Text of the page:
IPM Helps Makes Golf Courses Green
There was a time when golf courses were expected to look perfect – lush green flawless fairways, spotless smooth putting greens, shimmering water hazards and no weeds in sight.
Some players still expect unnatural perfection and judge courses by their looks. But a growing number – especially younger players – judge courses by their environmental practices as well, an area where most courses have made dramatic improvements over the past 10 to 20 years.
“The 50-and-under players are a lot more accepting of less-than-perfect conditions,” said Daniel Mayfield, the director of agronomy at La Paloma Country Club in Tucson, Arizona. “They know we’re managing things differently and a few weeds are no problem. It bodes well for the future.”
Golf still has its critics, of course, who see the sport as a heavy user of water, herbicides, fertilizer and insecticides. But for many courses that view is dated, especially since the Great Recession when courses worldwide had to improve their management, reduce their costs or go out of business.
Integrated pest management was integral to those improvements.
“Most golf course superintendents today are doing IPM at a pretty high level,” said David Stout, the general manager at La Paloma. “It doesn’t pay not to. If we don’t practice IPM, we don’t make it.”
Perception and Reality
In a dry climate like Arizona and California, golf will always be scrutinized for its water use. During the recent five-year drought in California, even almond orchards came under attack for their use of water, and almonds are food and highly profitable.
Golf, after all, is just a game.
While true, a recent University of Arizona study found it was an economically important game to the state, generating $3.9 billion annually to Arizona’s economy while using 1.9 percent of the state’s fresh water.
University of Arizona Extension turfgrass area agent Kai Umeda said golf courses have become the state economy’s sixth “C,” with courses joining the traditional economic drivers of copper, cattle, cotton, citrus and climate.
"That's something people don’t recognize,” he said. “The turf industry and growing grass is a big attractant for visitors that come to the state to play golf, recreate or go to watch golf and other sports.”
Pitchers and catchers report in early February to Major League Baseball spring training, for example.
At La Paloma, water usage varies year-to-year depending on weather, but usually ranges from 500 to 700 acre-feet a year. (An acre-foot is 326,000 gallons of water, or enough to cover one acre of land in one foot of water.)
That’s a lot, but it’s all reclaimed wastewater from the city of Tucson, and it’s expensive at $950 per acre-foot. There are no ponds or water features on the course where water evaporates away.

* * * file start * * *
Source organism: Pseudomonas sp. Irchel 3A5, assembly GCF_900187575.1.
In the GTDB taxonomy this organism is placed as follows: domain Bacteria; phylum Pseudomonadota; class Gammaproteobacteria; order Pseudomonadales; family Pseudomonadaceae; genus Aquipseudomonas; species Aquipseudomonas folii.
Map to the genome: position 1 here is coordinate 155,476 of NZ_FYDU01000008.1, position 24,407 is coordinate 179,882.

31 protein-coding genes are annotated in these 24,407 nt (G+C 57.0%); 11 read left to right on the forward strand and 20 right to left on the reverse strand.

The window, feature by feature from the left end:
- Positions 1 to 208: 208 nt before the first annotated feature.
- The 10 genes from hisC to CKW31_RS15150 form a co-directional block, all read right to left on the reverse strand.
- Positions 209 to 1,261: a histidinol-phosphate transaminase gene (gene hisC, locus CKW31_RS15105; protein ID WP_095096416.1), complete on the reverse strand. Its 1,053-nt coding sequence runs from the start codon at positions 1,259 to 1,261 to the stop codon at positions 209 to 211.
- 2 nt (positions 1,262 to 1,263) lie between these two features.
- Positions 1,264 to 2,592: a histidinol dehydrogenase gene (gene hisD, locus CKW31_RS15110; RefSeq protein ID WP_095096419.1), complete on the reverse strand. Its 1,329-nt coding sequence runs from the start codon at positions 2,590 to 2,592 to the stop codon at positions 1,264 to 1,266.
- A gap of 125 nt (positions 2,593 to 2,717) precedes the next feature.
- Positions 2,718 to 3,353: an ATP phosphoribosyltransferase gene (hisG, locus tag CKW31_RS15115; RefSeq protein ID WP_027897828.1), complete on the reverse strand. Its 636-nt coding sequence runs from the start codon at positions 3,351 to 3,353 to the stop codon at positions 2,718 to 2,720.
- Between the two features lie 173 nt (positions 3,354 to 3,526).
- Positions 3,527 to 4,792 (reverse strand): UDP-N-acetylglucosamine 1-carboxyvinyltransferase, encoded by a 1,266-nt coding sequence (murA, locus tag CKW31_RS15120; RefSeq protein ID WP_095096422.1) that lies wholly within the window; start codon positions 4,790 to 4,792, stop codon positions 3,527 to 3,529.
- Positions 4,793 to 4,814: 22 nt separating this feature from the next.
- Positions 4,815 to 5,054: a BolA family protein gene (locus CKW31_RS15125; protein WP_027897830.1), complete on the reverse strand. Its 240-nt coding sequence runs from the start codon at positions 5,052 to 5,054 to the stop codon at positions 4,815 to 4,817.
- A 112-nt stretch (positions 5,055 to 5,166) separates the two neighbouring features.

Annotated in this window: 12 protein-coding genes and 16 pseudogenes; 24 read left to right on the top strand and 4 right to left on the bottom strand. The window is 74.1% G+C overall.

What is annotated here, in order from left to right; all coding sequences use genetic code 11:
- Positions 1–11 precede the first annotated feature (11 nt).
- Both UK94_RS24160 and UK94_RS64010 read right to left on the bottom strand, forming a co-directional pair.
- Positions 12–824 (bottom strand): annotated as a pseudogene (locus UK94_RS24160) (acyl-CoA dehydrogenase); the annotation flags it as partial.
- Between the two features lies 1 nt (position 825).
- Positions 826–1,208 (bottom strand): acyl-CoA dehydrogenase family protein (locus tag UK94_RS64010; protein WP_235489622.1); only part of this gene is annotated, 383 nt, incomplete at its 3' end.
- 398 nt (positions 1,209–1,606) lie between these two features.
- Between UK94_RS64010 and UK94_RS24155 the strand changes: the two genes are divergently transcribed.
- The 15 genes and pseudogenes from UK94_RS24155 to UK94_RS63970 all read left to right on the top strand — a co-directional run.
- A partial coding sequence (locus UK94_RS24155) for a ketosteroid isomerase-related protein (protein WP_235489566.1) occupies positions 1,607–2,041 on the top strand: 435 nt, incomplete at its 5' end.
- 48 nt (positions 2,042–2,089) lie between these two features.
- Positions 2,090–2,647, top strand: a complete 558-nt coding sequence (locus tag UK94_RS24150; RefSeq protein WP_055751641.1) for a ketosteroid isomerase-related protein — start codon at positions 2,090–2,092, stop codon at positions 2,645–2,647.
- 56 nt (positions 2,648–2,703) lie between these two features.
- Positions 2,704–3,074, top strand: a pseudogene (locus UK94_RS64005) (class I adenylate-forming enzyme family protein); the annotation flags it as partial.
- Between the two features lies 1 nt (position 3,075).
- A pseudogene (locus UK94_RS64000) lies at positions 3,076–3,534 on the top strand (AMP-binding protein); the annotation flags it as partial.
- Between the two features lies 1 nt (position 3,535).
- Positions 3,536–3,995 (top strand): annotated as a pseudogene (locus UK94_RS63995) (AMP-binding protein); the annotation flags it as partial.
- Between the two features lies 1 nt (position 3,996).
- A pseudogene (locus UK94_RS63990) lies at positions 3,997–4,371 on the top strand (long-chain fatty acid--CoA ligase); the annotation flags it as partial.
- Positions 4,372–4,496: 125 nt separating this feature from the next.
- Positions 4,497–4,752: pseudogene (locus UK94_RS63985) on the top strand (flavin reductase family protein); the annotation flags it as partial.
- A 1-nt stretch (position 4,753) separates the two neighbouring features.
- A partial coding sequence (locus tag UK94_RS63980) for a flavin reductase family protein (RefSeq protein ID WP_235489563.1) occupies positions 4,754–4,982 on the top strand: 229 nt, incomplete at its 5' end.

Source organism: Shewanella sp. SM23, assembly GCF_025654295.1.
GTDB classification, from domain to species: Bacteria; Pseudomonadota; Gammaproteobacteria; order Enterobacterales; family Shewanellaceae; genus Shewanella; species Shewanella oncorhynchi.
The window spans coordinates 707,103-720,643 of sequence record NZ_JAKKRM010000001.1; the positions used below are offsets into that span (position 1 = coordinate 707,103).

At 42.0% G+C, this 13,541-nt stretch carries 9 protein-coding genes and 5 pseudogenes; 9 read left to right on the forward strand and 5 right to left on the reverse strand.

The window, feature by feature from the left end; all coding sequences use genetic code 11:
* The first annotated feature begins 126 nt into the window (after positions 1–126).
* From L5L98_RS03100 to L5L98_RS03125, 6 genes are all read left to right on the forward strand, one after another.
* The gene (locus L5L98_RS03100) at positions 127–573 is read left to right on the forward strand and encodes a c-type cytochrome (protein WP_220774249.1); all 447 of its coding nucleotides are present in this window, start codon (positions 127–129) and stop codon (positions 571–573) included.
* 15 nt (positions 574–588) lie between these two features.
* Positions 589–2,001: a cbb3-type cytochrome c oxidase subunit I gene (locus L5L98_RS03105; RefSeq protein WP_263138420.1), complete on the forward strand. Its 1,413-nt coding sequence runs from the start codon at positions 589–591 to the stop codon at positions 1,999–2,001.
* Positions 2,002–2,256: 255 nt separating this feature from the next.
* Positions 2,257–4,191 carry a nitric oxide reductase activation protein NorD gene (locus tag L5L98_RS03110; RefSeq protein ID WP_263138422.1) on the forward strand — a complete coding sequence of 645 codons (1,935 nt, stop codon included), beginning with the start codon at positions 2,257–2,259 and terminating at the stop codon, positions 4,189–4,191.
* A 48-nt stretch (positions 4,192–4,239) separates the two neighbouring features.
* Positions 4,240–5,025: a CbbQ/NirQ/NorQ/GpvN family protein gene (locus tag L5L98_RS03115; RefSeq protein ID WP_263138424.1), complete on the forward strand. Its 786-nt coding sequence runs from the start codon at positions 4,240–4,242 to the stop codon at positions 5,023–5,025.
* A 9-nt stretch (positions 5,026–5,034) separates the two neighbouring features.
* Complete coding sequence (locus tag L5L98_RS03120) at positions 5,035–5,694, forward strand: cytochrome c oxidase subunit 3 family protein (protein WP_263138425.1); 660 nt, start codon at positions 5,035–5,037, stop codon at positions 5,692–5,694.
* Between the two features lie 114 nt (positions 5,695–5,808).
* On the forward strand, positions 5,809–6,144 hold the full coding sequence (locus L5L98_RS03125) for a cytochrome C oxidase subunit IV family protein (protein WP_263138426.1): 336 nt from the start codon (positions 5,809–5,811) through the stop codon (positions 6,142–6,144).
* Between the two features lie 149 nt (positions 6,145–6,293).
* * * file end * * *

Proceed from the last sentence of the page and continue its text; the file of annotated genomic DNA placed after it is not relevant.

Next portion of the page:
“Here, 92 percent of our expenses are labor and water,” Stout said. “So if we don’t have to water, we don’t.”
What the course has to manage instead are the effects that wastewater has on its soil as high salinity and dissolved solids block up the surface pores of the soil and can keep it from draining properly. The course does a lot of aeration – pulling plugs of soil out with mechanical tines – and Mayfield is continually experimenting with the proper diameter, depth and spacing of those tines to maximize the benefits and minimize the damage.
University of Arizona partners like turfgrass specialist David Kopec help them bring science to the system.
“Turfgrass management is a unique system,” Kopec explained. “At the university, we’ve done a lot of applied research to improve it and develop best management practices and IPM practices specifically for turf.”
One of those unique practices is overseeding – planting one variety of grass over another, typically a winter-growing variety like ryegrass over a winter-dormant variety like bermudagrass. Most courses overseed to some level, Kopec said, and the university does variety trials to identify grasses that maintain their color with less fertilizer and give way gracefully in the spring to the bermudagrass.
But even that’s not universal.
“Some course have very little summer play and the late-spring tournaments are their most important events,” he said. “So we’re also testing varieties that last deep into the spring. Some course are closed in the summer and don’t care about having Bermuda at all. They’re interested in heat-tolerant ryegrasses.”
La Paloma overseeds its fairways but not its greens. The putting surface in the winter months is dormant bermudagrass, dyed with plant-based materials to maintain a green surface in the winter.
Insects aren’t a major management issue, but Mayfield does have to treat the greens for white grubs in the spring. He also has to chase off young coyotes, who like to paw at the tight grass on the greens.
Fungicides are the most-used pesticide.
“Most diseases, even in the desert, are due to water,” Mayfield said. “We only treat the greens and accept disease on the fairways.”
Like many environmentally focused courses, La Paloma is certified by the Audubon Society as an Audubon Cooperative Sanctuary, which educates about and verifies compliance with sound environmental practices. La Paloma also adopted an environmental management system developed by its corporate parent in Australia. That system, called e-Par, documents all of a course’s environmental practices and impacts. It’s part record-keeping system, part ongoing improvement plan and part compliance document.
It’s IPM, and it’s good business, Stout said.
“I think people think we’re not in tune with nature and have no idea we manage things as carefully as we do and with less impact than 90 percent of people have managing their lawns,” he said. “There are three reasons we have to: We have a moral obligation to be good stewards of this land, it will be cheaper to do so and it results in a more-playable golf course.”
If that’s not a hole-in-one, it’s at least an easy tap-in for eagle.